It wasn't all that clear from my last post, I realize, but what I love about the French (and my husband) is their ability to argue about everything under the sun, taking sides at will, without any hard feelings (usually) in the end. Not that an argument ever ends, exactly, for no conclusion is reached and no one is declared winner or loser, the conversation simply changes course, is suspended to an amicable truce, or tapers off into the end of a meal.
This intimidated me at first, mostly because French arguments at their most animated get quite loud. When I was still learning to speak French, I could barely follow, much less voice my point of view. To help me out, when I opened my mouth at the family dinner table, my in-laws would all uncharacteristically fall silent to encourage me. I knew I'd truly become fluent when they would no longer stop talking and the decibel level would rise, not fall, when I'd add my two cents.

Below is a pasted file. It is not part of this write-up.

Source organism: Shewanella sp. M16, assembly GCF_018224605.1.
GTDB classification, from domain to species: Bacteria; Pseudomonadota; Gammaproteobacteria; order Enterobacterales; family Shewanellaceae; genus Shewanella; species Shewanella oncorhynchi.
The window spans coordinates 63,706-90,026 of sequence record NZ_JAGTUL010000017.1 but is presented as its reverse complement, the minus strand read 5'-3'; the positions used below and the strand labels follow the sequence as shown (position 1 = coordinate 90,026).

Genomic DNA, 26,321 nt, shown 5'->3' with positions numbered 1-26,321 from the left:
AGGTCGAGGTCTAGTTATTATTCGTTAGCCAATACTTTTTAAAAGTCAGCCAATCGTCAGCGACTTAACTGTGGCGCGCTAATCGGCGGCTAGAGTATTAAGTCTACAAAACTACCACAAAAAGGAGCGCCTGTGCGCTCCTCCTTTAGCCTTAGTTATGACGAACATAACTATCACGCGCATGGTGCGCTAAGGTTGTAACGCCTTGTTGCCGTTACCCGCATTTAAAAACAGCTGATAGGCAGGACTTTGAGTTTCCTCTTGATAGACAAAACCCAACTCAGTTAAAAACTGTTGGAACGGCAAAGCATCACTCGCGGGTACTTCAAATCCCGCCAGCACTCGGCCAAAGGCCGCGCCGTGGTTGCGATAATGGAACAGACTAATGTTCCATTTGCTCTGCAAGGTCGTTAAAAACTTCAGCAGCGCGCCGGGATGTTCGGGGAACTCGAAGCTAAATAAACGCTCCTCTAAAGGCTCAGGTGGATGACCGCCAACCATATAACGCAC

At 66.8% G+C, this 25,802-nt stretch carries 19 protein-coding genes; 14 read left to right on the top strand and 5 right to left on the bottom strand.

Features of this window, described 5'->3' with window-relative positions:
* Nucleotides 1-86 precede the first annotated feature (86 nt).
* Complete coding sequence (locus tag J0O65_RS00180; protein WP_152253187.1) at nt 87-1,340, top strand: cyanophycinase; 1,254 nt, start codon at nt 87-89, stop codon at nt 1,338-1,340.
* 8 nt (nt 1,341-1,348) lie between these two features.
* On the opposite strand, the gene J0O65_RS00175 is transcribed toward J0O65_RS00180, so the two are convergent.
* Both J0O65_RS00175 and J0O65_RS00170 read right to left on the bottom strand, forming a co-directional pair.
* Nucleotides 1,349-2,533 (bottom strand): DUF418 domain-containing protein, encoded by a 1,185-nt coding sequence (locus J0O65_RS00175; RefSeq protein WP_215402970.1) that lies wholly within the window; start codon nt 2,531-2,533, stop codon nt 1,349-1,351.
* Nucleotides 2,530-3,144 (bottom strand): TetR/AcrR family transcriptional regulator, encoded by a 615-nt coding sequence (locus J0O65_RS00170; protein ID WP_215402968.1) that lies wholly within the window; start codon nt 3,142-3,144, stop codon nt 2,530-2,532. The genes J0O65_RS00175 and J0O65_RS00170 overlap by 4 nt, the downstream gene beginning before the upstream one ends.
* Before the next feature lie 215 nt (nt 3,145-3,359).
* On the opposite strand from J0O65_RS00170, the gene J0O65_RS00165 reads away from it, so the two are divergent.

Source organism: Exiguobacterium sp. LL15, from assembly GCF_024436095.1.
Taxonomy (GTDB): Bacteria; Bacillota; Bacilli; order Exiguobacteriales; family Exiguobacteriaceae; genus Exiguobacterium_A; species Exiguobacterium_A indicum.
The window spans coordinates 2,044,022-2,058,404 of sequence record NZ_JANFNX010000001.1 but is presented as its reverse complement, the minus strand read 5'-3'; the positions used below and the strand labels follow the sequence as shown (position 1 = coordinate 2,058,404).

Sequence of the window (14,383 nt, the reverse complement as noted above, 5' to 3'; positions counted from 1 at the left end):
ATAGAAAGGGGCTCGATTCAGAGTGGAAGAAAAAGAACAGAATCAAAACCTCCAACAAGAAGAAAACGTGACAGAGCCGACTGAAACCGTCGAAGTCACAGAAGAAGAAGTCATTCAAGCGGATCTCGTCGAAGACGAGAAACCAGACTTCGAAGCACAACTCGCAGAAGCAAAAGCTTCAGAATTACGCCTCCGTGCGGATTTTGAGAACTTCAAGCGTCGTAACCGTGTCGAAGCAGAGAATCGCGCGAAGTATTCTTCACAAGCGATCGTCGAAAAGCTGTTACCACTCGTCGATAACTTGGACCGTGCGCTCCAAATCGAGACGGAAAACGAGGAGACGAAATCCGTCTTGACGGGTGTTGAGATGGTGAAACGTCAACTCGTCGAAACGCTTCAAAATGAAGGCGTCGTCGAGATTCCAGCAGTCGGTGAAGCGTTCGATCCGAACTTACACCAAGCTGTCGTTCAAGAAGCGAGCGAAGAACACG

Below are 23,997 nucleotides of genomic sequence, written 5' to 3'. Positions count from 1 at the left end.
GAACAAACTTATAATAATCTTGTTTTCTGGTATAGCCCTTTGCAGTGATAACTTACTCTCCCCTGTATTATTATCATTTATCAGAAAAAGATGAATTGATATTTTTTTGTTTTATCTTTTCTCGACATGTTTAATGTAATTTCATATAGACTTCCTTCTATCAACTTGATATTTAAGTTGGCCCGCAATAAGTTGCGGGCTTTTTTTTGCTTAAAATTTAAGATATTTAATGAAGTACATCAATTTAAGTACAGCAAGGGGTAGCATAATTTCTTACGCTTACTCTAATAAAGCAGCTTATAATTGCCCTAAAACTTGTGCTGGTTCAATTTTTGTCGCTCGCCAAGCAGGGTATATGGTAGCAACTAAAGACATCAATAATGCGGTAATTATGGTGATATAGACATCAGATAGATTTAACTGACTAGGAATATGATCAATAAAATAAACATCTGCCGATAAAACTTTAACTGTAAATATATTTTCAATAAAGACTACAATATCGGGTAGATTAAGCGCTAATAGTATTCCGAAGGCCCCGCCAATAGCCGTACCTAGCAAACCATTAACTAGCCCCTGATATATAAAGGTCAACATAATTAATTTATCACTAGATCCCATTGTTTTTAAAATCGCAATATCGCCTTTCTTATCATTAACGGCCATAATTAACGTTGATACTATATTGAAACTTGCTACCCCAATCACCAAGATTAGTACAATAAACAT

Back home in the US -- certainly back home in Seattle -- we're too nice to argue. Having a difference of opinion is considered rude. Better to smooth over things with a little disingenuous nodding in agreement. We waste less time talking as a result, we're better listeners (since we're actually absorbing what we're hearing and not formulating our counter argument) and we rarely offend one another, but I feel like something's missing.
Here in France, though, I'm in my element.
Today I gave a presentation at work, and at the end watched (I had little to add, alas) as my colleagues argued on and on about the specifications of a project. It was clear from the beginning that there was no resolution possible; no one in the room would or could change anything, and they didn't even truly disagree. They just had to express themselves.
I attempted to say something clever, and a colleague I barely know jumped up, ran over to my chair and ostentatiously agreed -- by kissing my cheeks! I'm still American enough to blush. But I thought it was pretty cool anyway. Not that it resolved anything. Not that I expected it to.